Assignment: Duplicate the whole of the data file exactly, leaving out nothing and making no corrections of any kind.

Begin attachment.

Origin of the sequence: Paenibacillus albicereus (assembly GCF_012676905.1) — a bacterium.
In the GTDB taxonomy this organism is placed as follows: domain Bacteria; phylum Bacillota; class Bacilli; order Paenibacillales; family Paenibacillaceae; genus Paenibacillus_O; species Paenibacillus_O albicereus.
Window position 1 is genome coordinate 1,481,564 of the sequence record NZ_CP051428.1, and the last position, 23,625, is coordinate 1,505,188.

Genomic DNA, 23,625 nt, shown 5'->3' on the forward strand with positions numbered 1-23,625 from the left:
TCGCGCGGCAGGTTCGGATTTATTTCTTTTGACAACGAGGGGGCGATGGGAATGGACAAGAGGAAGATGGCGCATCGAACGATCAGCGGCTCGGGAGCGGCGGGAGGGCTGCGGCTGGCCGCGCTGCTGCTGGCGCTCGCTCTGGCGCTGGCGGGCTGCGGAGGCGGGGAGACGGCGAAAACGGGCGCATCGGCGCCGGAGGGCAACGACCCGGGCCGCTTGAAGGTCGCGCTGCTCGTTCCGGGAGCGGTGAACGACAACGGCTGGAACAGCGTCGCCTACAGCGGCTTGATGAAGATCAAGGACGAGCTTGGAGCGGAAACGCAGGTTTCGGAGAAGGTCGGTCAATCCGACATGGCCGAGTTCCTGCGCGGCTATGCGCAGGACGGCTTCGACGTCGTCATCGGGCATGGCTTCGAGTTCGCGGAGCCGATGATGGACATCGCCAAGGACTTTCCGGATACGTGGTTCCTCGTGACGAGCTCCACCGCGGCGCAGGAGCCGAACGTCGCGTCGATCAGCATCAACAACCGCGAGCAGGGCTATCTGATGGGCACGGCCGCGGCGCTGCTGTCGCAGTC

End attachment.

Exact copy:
Origin of the sequence: Paenibacillus albicereus (assembly GCF_012676905.1) — a bacterium.
In the GTDB taxonomy this organism is placed as follows: domain Bacteria; phylum Bacillota; class Bacilli; order Paenibacillales; family Paenibacillaceae; genus Paenibacillus_O; species Paenibacillus_O albicereus.
Window position 1 is genome coordinate 1,481,564 of the sequence record NZ_CP051428.1, and the last position, 23,625, is coordinate 1,505,188.

Genomic DNA, 23,625 nt, shown 5'->3' on the forward strand with positions numbered 1-23,625 from the left:
TCGCGCGGCAGGTTCGGATTTATTTCTTTTGACAACGAGGGGGCGATGGGAATGGACAAGAGGAAGATGGCGCATCGAACGATCAGCGGCTCGGGAGCGGCGGGAGGGCTGCGGCTGGCCGCGCTGCTGCTGGCGCTCGCTCTGGCGCTGGCGGGCTGCGGAGGCGGGGAGACGGCGAAAACGGGCGCATCGGCGCCGGAGGGCAACGACCCGGGCCGCTTGAAGGTCGCGCTGCTCGTTCCGGGAGCGGTGAACGACAACGGCTGGAACAGCGTCGCCTACAGCGGCTTGATGAAGATCAAGGACGAGCTTGGAGCGGAAACGCAGGTTTCGGAGAAGGTCGGTCAATCCGACATGGCCGAGTTCCTGCGCGGCTATGCGCAGGACGGCTTCGACGTCGTCATCGGGCATGGCTTCGAGTTCGCGGAGCCGATGATGGACATCGCCAAGGACTTTCCGGATACGTGGTTCCTCGTGACGAGCTCCACCGCGGCGCAGGAGCCGAACGTCGCGTCGATCAGCATCAACAACCGCGAGCAGGGCTATCTGATGGGCACGGCCGCGGCGCTGCTGTCGCAGTC